Author Topic: Industrial Birmingham  (Read 3220 times)

townie

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Re: Industrial Birmingham
« Reply #44 on: March 05, 2019, 08:12:24 PM »
Peg I take it you didn't see much of life growing up in your late teens when everyone was nightclubbing. But fair play to you for getting a mortgage and house, all I got was a council house but I had a great time growing up. 
Was it a vision, or a waking dream?

Peg Monkey

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Re: Industrial Birmingham
« Reply #45 on: March 06, 2019, 11:03:04 PM »
Peg I take it you didn't see much of life growing up in your late teens when everyone was nightclubbing. 
Not so! - Grab a Granny Night every Thursday at The Rank - doesn't get much better than that! Right?! Back on topic: Where did you earn a crust to fund your lifestyle of fun and frolic?


My wage when I started at the apprentice school was 4 per week with a bonus of upto 18/-, 4 was abysmal even in 1965 so I had my sights set on nothing less than the maximum bonus. I can't remember when it was first paid - it must have been a few weeks at least after I started work at the school because it was performance-related, including time-keeping, anyway I worked my socks off and when bonus' were declared I was gutted that I only got 12/6.
It was no consolation whatsoever that it was one of the highest bonuses paid - my mate only got 5/-.
I should have taken the instuctors to task but I wouldn't have said boo to a goose in those days.  :(

townie

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Re: Industrial Birmingham
« Reply #46 on: March 06, 2019, 11:17:26 PM »
Peg when I was at working age 15 I could leave one job and start another the next day. In the early 70s I lived on town I didn't need to work. Somewhere on this forum I posted how life was, but I wouldn't change a thing. I don't think many on this forum would have lived on town, but they know all about it.   
Was it a vision, or a waking dream?

Peg Monkey

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Re: Industrial Birmingham
« Reply #47 on: March 07, 2019, 11:42:56 PM »
Day 1 at the apprentice school - we were told we needed to purchase a toolkit, the cost 4, a week's wages! The school kindly purchased a toolkit for each of us and we repaid by instalments - these were deducted from our wages. I still have the toolkit 53 years on, like me it's retired, it's missing some items, unfortunately, (I know I've still got the dividers in my garage somewhere) anyway there is a pic attached with a sketch where the item is missing.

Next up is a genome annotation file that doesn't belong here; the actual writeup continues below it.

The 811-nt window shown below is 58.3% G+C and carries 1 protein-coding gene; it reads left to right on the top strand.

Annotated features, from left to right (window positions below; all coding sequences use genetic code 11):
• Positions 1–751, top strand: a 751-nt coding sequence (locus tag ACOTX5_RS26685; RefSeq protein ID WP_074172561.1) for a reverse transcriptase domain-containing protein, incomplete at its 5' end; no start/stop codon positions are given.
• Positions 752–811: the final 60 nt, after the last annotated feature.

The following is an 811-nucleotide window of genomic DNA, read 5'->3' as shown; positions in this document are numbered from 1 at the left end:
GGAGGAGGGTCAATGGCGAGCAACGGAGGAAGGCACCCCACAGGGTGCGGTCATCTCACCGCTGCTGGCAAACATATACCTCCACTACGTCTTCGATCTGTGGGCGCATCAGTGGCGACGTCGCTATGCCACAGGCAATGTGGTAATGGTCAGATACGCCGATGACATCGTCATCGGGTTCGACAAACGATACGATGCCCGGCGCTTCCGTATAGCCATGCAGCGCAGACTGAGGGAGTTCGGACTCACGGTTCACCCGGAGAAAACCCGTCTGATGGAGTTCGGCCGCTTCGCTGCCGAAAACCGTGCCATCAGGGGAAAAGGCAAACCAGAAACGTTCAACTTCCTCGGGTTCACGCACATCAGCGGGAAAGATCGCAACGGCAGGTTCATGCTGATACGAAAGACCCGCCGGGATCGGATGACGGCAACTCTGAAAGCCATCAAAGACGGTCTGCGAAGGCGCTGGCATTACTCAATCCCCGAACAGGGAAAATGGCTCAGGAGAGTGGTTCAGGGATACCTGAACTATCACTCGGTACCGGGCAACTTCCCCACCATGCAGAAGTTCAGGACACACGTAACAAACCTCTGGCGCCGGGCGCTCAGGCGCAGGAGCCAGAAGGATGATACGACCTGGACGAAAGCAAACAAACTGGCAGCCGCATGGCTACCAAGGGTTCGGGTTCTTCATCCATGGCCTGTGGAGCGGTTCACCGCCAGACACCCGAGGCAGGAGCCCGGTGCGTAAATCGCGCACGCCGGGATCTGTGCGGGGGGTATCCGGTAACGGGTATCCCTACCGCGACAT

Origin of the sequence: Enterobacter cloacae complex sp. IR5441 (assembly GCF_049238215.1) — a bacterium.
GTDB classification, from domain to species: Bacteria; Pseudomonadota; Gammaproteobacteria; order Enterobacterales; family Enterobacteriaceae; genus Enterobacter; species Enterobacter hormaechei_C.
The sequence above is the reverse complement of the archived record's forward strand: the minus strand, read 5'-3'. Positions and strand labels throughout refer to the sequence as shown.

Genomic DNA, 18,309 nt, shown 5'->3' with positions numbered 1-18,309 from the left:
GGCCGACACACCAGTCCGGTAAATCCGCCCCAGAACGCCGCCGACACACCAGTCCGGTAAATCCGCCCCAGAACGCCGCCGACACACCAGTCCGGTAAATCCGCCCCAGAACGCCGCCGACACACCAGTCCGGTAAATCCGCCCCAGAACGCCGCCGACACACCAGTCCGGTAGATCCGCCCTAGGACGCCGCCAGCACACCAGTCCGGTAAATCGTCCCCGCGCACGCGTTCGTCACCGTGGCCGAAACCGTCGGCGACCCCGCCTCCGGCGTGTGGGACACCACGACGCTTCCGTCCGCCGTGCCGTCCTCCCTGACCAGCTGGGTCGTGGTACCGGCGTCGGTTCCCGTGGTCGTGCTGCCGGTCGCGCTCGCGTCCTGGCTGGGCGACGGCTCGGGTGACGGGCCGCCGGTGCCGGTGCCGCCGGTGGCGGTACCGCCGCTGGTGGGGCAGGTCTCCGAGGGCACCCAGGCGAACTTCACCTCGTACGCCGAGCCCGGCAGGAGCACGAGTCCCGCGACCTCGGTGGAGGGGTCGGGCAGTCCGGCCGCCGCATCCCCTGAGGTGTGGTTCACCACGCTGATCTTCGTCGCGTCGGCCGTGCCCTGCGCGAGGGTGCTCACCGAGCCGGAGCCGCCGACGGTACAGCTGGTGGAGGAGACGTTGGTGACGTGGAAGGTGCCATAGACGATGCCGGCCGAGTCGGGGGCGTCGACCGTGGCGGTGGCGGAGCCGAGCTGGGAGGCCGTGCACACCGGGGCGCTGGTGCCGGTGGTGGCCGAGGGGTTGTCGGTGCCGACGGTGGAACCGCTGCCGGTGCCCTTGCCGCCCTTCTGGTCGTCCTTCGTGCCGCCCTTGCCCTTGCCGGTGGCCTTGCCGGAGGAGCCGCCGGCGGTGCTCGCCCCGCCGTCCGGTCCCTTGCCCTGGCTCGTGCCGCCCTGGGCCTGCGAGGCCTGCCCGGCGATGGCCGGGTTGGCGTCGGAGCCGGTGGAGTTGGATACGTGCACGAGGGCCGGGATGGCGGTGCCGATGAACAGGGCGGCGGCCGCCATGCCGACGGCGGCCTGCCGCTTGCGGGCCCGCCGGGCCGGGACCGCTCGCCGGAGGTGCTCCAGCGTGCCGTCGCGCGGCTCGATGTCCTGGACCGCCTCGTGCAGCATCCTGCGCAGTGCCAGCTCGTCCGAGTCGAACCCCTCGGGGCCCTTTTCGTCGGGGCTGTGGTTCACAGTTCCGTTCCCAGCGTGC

Peg.   

Peg Monkey

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Re: Industrial Birmingham
« Reply #48 on: March 11, 2019, 09:11:29 AM »
As soon as we got our toolkits the first thing we had to do was etch our name on every item - essential to avoid fights over who owned what!
Peg O0

Peg Monkey

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Re: Industrial Birmingham
« Reply #49 on: March 11, 2019, 04:55:03 PM »
Test pieces that we made at the apprentice school broadly fell into two catagories: the first: items that gave experience in a particular machining or other process (e.g. screw cutting by lathe), these had no purpose afterwards than to act as a reference item and for retention as a "proud work of art" and the second where the items fulfilled the same purpose as in the first catagory and in addition had a subsequent practical use, these consisted of a variety of items that could be used by the apprentice all through his career and a simple example of this is the depth gauge shown in the attachment.  O0
Peg.
P.S. The old feller needs a spot of WD40 on his rod to get him back in working order.


Peg Monkey

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Re: Industrial Birmingham
« Reply #50 on: March 14, 2019, 08:23:11 PM »
Down to experience - 1972, 2 years out of my apprenticeship and working in Production Enginnering, Salisbury Transmission (my employer) had just secured a prestigious order from the USA and initial machining trials were underway when my boss asked me to go and sort a problem out at the start of the gearbox manufacturing line. The tooling engineers had a mismatch between a milling machine and the cutter they were trying to fit to it, the solution: an adaptor, simple engineering solution, within an hour or so I had designed the part and it had been ordered and a few days later it came in, I shouldn't have heard anymore about it, but I did - foreman sent for saying you've messed up, adaptor fits the machine ok but the cutter wont marry up with the adaptor.
I checked my measurement and double checked the cutter - my meaurements were miles out and I couldn't understand it - there had to be a reason and of course there was - after much investigation I discovered a consultant engineer had been working on the  machine and when the cutter couldn't be fitted it took it away for use elsewhere and the cutter they tried to fit later was not the same one although everyone swore blind it was.
I vowed I would never be caught out again and in simlar circustances I took a photograph of the items in question - now a days with a phone camera it would be easier.
Ah well! That's Life!
Peg